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Superbugs likely to kill 400,000 Canadians by 2050, report predicts
A sobering report from a Canadian expert panel cautions the percentage of bacterial infections resistant to treatment is likely to grow from 26 per cent in 2018 to 40 per cent by 2050.
Earlier this year, Marketplace investigated whether the government was doing enough to stop these superbugs from ending up in our kitchens.
Benadryl might not be available over the counter for much longer
Do you rely on the popular allergy drug? It’s possible you’ll soon need a prescription to access it. That’s because a growing number of doctors now believe the antihistamine is less effective and less safe than newer alternatives — and they’re calling its over-the-counter availability into question.
Walmart bag checks have some customers up in arms
Receipt and shopping bag checks at Walmart have sparked customer complaints and are raising concerns about shoppers’ rights. Michael Bryant, executive director of the Canadian Civil Liberties Association, says customers are under no obligation to comply.
“Their right is to say, ‘Thanks, but no thanks,’ and walk away,” he said.
If you can’t hear your dinner date, that might not be your only problem
According to the World Health Organization, anyone exposed to sound levels over 85 decibels for more than eight hours could be at risk of hearing loss. This is about the same sound level as a leaf blower or gas-powered lawn mower.
Marketplace tested noise levels in major restaurant chains to find out just how loud they get. Catch up on our full Marketplace investigation below.
What else is going on?
Warmer world is unhealthier place for children, doctors say. Children are growing up in a warmer world where they’ll face more and different health problems than their parents experienced, an international report by doctors says.
Nearly a million Canadian bank records sent to IRS. The number of banking records the Canadian government is sharing with U.S. tax authorities under a controversial information-sharing deal has increased sharply, CBC News has learned, and not everyone’s happy.
Juul to cut nearly $1 billion US in costs, roughly 650 jobs. The company will cut nearly $1 billion US in costs next year, a company official said on Tuesday, as its new chief executive officer tries to turn around the e-cigarette maker following a regulatory crackdown.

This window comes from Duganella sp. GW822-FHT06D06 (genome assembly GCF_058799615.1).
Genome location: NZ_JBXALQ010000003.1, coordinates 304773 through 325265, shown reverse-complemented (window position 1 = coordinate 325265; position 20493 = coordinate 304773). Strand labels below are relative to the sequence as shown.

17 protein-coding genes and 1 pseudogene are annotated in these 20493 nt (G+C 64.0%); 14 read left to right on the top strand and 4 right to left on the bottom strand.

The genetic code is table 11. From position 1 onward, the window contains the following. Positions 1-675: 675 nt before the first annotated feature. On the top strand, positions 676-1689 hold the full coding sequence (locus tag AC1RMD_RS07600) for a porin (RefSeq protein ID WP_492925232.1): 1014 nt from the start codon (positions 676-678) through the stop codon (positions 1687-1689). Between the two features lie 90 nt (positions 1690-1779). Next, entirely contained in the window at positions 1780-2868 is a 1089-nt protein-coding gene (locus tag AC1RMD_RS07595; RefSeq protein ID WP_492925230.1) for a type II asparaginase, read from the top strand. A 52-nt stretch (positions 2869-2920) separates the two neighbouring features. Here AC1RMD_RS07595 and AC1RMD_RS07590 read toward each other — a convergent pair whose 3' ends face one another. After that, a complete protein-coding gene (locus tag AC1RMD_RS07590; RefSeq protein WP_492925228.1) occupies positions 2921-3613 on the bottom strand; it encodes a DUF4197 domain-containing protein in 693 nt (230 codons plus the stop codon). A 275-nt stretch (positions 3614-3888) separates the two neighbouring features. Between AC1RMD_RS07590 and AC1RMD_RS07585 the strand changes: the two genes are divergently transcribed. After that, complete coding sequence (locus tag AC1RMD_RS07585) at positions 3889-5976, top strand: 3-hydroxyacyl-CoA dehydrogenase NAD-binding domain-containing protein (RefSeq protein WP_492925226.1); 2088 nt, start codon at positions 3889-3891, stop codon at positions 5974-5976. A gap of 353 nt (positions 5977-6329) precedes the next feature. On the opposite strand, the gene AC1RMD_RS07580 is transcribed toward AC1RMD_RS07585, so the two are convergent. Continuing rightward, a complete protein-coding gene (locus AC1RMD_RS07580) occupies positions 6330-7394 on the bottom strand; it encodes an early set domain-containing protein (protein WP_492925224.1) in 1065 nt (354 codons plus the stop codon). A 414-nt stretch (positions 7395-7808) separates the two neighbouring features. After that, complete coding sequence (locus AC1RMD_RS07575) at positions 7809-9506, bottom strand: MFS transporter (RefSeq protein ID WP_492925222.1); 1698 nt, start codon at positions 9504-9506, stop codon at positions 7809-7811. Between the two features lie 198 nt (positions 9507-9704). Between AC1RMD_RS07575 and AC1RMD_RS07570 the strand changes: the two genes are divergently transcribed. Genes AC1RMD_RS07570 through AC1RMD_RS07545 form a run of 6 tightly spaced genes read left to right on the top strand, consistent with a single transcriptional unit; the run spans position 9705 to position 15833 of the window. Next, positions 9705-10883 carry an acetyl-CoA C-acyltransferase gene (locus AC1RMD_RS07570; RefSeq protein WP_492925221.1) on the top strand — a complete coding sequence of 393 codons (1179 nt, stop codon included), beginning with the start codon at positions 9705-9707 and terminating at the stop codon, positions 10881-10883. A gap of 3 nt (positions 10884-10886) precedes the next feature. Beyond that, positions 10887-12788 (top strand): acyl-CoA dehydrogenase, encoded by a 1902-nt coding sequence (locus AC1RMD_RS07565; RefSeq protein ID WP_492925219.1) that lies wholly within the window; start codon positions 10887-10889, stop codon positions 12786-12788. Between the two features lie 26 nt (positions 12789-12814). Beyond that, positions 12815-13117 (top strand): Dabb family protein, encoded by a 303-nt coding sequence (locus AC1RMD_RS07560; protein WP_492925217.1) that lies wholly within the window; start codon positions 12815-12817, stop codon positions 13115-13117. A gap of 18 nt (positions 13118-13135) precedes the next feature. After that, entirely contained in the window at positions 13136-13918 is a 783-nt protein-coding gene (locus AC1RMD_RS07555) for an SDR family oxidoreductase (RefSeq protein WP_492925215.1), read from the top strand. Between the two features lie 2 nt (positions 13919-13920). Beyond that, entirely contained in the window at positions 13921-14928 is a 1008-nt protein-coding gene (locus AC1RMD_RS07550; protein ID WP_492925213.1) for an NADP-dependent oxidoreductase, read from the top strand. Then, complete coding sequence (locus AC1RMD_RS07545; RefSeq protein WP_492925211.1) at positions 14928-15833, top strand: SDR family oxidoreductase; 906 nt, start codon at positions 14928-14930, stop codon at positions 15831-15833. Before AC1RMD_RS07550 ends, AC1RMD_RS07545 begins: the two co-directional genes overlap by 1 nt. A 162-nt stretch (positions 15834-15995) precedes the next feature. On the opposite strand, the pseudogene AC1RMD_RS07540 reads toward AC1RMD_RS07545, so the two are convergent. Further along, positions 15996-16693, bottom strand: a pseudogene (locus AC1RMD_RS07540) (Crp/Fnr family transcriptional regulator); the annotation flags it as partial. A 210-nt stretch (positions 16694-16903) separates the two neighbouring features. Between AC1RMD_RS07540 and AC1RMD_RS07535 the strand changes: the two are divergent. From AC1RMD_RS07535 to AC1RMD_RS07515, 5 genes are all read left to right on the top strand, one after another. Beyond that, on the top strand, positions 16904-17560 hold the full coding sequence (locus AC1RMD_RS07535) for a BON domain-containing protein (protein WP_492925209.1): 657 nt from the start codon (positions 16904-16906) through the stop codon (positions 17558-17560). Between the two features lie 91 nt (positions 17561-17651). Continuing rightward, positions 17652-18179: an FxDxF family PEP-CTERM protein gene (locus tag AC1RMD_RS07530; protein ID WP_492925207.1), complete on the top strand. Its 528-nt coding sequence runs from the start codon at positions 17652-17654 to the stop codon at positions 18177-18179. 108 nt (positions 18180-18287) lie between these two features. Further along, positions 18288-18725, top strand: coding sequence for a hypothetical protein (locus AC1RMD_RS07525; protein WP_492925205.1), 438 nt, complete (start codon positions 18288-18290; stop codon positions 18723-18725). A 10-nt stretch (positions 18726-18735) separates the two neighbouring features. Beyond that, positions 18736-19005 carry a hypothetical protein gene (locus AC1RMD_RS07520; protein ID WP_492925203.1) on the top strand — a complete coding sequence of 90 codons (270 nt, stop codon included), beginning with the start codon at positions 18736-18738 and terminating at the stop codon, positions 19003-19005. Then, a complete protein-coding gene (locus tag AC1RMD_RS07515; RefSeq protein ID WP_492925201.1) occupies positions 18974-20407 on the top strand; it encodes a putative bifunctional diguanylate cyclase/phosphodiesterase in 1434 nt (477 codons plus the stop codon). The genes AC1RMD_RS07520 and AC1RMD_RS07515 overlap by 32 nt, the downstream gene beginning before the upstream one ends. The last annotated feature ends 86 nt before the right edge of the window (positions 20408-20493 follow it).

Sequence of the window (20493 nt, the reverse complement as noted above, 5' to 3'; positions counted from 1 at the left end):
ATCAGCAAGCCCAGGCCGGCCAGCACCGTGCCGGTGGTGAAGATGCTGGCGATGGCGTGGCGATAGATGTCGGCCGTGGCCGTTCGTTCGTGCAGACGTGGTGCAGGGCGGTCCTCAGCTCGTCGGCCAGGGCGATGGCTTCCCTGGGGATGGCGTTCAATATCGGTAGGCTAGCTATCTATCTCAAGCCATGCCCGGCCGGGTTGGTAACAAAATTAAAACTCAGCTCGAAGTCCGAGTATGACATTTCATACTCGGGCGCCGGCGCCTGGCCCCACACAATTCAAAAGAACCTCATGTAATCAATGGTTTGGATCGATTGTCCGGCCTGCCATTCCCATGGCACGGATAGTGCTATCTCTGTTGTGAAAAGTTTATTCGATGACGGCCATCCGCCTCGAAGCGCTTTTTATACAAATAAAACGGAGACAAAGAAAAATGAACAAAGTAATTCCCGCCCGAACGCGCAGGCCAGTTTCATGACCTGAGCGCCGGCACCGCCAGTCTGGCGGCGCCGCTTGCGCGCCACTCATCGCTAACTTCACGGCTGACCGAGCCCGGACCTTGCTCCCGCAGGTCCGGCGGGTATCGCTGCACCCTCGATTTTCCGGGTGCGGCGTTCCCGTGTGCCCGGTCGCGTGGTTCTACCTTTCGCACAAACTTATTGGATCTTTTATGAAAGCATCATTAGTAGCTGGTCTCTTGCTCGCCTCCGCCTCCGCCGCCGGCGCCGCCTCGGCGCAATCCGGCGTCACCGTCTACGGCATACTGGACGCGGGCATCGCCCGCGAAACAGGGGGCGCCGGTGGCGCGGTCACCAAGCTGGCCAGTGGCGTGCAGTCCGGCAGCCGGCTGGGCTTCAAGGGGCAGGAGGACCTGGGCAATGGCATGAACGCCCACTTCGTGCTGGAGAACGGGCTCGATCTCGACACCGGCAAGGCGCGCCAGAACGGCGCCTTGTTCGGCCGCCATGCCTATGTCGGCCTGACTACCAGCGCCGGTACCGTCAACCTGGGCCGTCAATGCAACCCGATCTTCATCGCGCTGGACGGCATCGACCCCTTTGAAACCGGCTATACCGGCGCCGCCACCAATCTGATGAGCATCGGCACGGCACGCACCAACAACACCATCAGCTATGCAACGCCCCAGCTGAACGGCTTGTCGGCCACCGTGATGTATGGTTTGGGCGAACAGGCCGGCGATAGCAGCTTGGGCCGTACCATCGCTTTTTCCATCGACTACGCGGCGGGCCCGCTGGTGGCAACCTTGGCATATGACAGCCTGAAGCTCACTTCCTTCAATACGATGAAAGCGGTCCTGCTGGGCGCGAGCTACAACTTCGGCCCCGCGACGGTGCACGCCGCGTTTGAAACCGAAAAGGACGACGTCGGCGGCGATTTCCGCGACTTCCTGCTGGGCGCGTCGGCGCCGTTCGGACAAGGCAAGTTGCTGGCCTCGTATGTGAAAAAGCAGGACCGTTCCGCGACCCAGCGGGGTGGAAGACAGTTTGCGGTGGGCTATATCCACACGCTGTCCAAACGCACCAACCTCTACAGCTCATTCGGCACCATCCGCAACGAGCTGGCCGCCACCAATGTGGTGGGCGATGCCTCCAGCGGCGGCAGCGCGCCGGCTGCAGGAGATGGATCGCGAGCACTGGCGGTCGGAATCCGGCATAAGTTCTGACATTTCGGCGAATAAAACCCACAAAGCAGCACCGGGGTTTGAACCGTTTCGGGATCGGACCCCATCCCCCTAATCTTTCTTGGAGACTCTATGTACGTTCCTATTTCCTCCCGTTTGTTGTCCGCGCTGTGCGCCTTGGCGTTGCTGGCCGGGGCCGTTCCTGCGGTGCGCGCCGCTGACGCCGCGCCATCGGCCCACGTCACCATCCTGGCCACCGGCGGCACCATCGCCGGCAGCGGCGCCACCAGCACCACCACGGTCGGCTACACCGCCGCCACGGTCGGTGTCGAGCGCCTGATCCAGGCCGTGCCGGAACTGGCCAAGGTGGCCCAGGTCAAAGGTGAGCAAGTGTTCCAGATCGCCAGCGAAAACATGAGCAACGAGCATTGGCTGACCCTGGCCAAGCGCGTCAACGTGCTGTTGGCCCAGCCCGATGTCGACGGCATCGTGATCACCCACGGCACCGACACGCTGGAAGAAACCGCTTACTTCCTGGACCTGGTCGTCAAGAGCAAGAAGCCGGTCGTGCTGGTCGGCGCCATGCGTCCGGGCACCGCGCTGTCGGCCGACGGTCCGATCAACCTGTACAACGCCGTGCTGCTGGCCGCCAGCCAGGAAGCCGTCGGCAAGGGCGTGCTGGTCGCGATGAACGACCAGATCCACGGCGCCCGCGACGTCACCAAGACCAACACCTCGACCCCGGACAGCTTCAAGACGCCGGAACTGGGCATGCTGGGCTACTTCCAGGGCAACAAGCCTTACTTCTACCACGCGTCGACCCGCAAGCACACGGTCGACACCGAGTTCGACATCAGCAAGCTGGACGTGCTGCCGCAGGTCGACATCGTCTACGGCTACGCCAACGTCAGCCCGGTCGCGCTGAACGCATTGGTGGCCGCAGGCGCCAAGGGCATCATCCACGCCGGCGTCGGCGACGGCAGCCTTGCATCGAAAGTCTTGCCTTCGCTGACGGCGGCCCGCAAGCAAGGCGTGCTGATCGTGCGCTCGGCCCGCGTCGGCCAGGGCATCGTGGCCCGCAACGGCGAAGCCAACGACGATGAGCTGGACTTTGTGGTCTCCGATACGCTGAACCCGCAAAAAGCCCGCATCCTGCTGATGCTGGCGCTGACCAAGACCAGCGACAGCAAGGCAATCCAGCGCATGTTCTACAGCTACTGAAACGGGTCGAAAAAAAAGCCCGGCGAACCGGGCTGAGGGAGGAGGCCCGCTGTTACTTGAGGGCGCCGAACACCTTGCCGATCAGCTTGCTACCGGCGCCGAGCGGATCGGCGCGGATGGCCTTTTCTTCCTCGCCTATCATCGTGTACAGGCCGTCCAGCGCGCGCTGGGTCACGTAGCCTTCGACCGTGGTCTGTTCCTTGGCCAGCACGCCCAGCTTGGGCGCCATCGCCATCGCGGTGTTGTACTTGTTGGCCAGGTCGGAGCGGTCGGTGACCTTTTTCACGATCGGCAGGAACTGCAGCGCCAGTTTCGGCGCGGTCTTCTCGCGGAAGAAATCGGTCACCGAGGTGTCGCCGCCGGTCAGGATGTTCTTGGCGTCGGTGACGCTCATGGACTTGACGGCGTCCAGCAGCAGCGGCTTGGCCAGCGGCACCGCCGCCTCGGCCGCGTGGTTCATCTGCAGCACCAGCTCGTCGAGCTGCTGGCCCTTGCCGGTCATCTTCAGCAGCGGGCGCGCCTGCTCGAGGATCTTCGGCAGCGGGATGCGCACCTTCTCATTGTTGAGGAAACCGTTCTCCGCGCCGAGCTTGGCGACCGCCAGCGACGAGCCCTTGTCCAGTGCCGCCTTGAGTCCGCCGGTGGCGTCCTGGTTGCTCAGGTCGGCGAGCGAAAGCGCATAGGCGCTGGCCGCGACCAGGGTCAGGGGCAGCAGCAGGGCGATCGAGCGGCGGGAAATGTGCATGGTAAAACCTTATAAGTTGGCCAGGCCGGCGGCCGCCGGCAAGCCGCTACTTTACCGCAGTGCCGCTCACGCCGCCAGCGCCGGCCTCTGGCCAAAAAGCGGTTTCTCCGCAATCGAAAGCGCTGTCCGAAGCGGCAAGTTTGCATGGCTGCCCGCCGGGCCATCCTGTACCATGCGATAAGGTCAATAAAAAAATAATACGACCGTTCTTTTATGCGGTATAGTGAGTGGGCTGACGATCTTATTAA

Old dogs, new tricks: 10,000 pets needed for canine aging study.Can old dogs teach us new tricks? Scientists are looking for 10,000 pets for the largest-ever study of aging in canines. They hope to shed light on human longevity, too.
The latest in recalls
- These knitting needlesmight be a laceration hazard.
- This lobster and crab in brinehas been recalled due to the presence of potential dangerous bacteria.
- The drawstrings on these hoodies might put wearers at risk of strangulation.
- This vegan pasta might contain undeclared milk.
- This gram flour snack might contain undeclared wheat.
- This tire spray might be labelled incorrectly.
- This photo frame power adaptor might cause electric shocks.
Food fact-check with Asha Tomlinson
From stirring coconut oil into your coffee to supplementing oat milk for traditional cow’s milk and the celery juice craze, the latest health food trends typically promise they’re the best option nutritionally.
Companies are marketing these alternatives to all types of consumers — not just vegetarians or vegans — and Canadians can’t get enough.
We set out to answer three questions: Do we need to drink milk? Is coconut oil as healthy as it claims to be? And, what’s the hype behind the juicing craze?
We started with coconut oil. Over the past decade, the product has been flying off grocery store shelves. But we found there’s not a lot of science to back up its health claims.
Next up, we looked at the nutritional content in cow’s milk. If you’ve cut dairy from your diet, you may be lacking in important nutrients like calcium, vitamin D and protein. And alternative milks (think almond, cashew, coconut, oat, rice and soy) may not always fill the gap.
Then we looked at the celery juice diet that promises to help with everything from acid reflux to autoimmune disease. But there’s little science to back up the claim that this food item can cure complex illnesses or diseases.
Catch up on this episode and others on CBC Gem.
— Asha Tomlinson and the Marketplace team
Credits belong to : www.cbc.ca